Experienced operators are key, even when using anti-collision systems, says McKee Communications
Trimble’s systems are also wireless and the company says they offer a long communication range between the sensor and display - typically around 4,300 feet (1,300 m). “Using our systems operators can monitor several kinds of load data at once, load management can be optimised, and data can be logged,” says Latvatalo. In addition, the systems’ data logging functions can track machine usage and provide information about a crane’s operation leading up to an accident, if one were to occur.
Trimble’s systems also have visual and audible alarms that can alert the operator in case of events such as dangerously high wind speed, a two-block situation, or an over-capacity lift. If the crane has solenoid valves, Trimble systems can trip lockouts when limits are exceeded to shut down crane movement.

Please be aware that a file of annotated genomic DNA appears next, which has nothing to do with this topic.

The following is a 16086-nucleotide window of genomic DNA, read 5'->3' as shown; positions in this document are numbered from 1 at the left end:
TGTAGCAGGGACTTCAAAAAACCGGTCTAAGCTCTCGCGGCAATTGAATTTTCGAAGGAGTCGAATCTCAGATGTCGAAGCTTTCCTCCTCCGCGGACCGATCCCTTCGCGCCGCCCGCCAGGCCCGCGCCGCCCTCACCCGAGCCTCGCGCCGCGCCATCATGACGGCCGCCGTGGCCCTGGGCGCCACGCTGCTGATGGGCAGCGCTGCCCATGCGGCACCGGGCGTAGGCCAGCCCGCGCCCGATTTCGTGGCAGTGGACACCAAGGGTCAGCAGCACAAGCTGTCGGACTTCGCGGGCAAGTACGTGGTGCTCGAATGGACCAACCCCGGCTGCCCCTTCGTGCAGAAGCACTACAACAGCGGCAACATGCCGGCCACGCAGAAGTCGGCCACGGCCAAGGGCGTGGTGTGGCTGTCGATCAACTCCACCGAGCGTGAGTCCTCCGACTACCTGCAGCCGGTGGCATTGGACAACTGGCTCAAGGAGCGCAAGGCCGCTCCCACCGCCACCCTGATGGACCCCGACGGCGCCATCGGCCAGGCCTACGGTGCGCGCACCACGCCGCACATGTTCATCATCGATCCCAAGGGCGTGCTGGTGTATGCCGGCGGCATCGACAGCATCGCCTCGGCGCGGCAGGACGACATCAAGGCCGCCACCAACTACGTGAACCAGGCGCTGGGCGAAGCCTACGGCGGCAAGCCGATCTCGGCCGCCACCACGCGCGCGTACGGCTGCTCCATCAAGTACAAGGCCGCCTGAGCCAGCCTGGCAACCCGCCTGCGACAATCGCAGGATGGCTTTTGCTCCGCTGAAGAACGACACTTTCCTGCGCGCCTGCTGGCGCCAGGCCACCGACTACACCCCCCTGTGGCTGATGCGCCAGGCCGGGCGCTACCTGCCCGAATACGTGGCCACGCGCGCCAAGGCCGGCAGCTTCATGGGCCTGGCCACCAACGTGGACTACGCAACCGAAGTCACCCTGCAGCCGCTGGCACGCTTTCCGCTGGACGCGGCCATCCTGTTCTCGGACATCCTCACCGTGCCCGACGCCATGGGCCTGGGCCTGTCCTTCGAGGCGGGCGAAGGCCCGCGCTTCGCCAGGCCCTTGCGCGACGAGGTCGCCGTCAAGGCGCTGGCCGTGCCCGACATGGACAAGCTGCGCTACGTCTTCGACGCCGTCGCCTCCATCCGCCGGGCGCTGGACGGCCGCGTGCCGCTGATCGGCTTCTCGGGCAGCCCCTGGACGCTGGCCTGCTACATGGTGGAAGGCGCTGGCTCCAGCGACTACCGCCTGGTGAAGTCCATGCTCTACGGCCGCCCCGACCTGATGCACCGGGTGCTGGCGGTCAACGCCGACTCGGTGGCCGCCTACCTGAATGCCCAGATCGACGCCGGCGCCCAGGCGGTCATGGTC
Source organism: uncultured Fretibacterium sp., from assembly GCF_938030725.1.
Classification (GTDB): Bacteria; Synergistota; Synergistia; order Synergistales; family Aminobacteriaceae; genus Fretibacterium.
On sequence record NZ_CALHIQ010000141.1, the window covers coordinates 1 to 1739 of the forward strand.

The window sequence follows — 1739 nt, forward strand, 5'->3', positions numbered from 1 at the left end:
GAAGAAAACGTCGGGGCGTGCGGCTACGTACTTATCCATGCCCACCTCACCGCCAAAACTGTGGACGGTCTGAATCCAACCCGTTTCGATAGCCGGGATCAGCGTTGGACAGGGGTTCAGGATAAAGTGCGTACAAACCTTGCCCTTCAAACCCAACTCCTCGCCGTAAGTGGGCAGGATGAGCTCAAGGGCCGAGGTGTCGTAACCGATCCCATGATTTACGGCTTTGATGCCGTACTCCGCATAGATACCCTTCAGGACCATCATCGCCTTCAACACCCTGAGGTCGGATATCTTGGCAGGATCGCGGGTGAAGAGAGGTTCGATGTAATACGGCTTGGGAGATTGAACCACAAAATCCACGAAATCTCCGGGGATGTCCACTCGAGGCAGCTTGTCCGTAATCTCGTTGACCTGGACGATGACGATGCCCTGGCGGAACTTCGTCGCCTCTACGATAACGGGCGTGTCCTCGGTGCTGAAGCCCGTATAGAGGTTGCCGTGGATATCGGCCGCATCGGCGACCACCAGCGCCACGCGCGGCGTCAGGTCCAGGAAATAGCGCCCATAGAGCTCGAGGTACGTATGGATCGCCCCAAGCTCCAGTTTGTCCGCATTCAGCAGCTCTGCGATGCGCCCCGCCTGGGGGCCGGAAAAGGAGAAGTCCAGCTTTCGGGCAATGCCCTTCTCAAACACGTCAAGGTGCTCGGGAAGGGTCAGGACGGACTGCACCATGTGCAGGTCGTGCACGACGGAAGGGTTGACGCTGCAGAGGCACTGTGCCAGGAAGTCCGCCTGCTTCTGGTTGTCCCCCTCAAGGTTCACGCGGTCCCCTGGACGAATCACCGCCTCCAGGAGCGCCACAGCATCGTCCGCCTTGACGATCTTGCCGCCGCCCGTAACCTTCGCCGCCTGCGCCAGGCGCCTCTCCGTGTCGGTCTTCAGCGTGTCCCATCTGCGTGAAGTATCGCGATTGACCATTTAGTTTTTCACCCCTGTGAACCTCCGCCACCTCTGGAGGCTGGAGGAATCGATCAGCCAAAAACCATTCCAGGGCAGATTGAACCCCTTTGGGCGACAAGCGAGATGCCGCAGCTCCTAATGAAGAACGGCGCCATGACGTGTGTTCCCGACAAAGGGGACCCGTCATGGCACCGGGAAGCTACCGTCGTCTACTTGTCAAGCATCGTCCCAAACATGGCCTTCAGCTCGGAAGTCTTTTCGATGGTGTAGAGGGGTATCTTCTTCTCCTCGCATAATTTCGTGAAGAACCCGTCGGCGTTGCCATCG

Trimble points out that the technology is an assistance device only and that caution must always be used when operating a crane. This is echoed by McKee Communications, a USA-based company that has been providing communications systems to the crane industry since 1985. “An anti-collision system is an operator aid only and is not a substitute for an experienced operator,” says company president, Peter McKee. “In practice, the system is often overridden or disconnected in order to complete the task at hand. Therefore the anti-collision system should be an alarm only, rather than stopping a function. Ideally, the alarm would be both visual and audible with an ‘acknowledge’ button to silence or extend the alarm to 20 to 30 second intervals. The ‘acknowledge’ feature is necessary because the crane may need to be in a certain position for an extended length of time.”